Race To The Top | Only two states win Round 1
As a part of the 2009 American Recovery and Reinvestment Act, a new education program called Race To The Top was created. With more than $4 billion available for school districts, Race To The Top laid out a point system for schools that wanted a cut of the funds. There are two rounds of funding, and only two states created Race To The Top plans that earned them federal funding. Many state school districts are now scrambling to implement or refine reforms to hopefully get a cut of round 2 Race To The Top same day cash loans.
Race To The Top Basics
The Race To The Top educational reforms are based on a 500-point scoring system for state educational systems. No single improvement in educational policy is worth more than 58 points – most are worth between 10 and 40 points. Making education funding a priority is worth 10 points. Demonstrating progress in closing achievement gaps is worth 30 points. Developing statewide academic standards is worth 40 points. Forty states and the District of Columbia have elected to compete for Race To The Top funds. Awards to schools are based on student population, and are ultimately determined by the Department of Education.
First round Race To The Top Winners
In the first round of Race To The Top awards, only two states were awarded money. Delaware and Tennessee will both receive federal Race To The Top money. Delaware will be awarded about $107 million and Tennessee will be awarded as much as $502 million for their education budgets.
Education Secretary Arne Duncan acknowledged that with only two schools being awarded money in the Race To The Top competition, many states were left out. However, he also stated that he hopes it will “light a fire” in statehouses across the nation. The deciding factors for Delaware and Tennessee included the support of teacher’s unions and plans to increase student achievement.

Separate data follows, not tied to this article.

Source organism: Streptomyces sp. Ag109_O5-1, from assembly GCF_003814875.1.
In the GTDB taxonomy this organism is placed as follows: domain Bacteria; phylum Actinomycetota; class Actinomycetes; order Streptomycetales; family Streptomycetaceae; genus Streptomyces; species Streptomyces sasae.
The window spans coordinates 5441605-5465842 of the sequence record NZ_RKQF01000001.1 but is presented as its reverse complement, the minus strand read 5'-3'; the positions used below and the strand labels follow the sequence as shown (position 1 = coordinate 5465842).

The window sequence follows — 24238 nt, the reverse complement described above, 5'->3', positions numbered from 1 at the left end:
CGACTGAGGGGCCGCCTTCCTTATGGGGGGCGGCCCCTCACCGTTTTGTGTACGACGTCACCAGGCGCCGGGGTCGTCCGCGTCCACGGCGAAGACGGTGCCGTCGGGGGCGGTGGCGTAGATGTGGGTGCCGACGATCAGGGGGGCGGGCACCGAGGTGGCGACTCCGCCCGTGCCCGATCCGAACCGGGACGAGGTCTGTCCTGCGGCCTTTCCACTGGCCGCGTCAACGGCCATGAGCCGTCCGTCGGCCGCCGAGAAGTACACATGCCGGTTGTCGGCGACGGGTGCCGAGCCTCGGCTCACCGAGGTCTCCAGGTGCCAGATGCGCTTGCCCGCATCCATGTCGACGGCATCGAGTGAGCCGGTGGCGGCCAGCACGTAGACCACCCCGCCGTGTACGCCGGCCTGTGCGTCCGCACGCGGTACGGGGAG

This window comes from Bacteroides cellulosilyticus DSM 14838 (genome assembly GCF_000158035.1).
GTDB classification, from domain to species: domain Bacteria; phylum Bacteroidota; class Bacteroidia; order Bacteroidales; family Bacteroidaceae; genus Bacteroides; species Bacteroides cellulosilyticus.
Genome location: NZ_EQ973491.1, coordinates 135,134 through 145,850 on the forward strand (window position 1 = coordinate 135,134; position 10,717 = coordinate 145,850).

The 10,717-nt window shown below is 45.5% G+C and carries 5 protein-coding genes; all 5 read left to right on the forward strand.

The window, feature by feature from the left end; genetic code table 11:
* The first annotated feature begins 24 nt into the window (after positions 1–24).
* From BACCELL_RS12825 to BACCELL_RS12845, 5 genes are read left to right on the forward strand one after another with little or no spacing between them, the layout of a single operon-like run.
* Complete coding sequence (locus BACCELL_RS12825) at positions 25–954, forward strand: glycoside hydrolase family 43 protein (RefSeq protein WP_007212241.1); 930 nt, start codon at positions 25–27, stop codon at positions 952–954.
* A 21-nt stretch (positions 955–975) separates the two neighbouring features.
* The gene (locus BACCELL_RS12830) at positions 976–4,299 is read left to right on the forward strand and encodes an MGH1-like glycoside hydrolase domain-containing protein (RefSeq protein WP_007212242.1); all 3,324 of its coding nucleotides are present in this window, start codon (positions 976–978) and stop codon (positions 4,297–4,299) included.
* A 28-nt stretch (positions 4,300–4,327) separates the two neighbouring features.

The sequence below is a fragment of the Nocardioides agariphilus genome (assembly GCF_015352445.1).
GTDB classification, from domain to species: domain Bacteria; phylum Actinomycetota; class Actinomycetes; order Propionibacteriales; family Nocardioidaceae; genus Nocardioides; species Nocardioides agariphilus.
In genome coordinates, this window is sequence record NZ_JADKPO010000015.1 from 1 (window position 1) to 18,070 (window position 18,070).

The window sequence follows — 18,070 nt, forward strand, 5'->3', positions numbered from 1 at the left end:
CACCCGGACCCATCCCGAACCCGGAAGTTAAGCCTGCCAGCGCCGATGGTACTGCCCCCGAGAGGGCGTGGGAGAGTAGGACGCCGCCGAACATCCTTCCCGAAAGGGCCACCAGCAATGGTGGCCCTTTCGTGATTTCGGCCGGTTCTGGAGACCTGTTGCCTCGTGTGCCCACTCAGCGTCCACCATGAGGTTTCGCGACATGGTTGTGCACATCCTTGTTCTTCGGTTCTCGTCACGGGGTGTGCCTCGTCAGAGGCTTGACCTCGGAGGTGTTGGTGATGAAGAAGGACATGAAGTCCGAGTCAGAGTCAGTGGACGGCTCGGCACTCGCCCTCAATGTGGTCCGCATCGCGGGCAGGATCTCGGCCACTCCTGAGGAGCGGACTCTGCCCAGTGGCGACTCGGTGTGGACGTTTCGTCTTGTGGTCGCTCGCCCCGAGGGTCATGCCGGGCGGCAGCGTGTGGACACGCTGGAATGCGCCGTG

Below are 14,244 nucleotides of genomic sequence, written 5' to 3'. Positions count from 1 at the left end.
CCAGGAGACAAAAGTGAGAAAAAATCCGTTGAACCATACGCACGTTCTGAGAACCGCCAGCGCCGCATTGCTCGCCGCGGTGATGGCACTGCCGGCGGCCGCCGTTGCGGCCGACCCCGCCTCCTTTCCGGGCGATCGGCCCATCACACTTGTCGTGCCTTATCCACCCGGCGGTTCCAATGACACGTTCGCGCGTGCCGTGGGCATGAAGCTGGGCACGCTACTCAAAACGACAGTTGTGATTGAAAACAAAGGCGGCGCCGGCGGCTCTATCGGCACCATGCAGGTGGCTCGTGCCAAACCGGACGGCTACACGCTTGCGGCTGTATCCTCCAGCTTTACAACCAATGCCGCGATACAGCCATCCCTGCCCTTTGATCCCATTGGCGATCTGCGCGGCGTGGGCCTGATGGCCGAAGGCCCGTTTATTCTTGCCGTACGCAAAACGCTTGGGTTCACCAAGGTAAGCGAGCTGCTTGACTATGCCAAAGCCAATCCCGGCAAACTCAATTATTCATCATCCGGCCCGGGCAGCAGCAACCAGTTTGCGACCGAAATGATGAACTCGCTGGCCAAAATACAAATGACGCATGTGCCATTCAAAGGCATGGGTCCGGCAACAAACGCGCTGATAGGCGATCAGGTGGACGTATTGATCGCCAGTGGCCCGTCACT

States scrambling for Round 2 Race To The Top funds
The Race To The Top fund, when it was created, had relatively few rules from Congress. Arne Duncan has created a “judged” point system that weighs a state’s own reforms with the point system created for Race To The Top. Many states have expressed concerns with Race To The Top, namely that the point system favors tying a teacher or principal’s performance to student achievement.
Many other states have expressed concern that the unprecedented number of federal dollars will not be distributed to all states, leaving some wondering why the federal government hasn’t given them some of the money to lend that it has. Most states are fighting huge budget deficits, and education is often one of the first areas where cuts are made. There is still over $3 billion in Race To The Top fund, and Round 2 “winners” will be announced in June.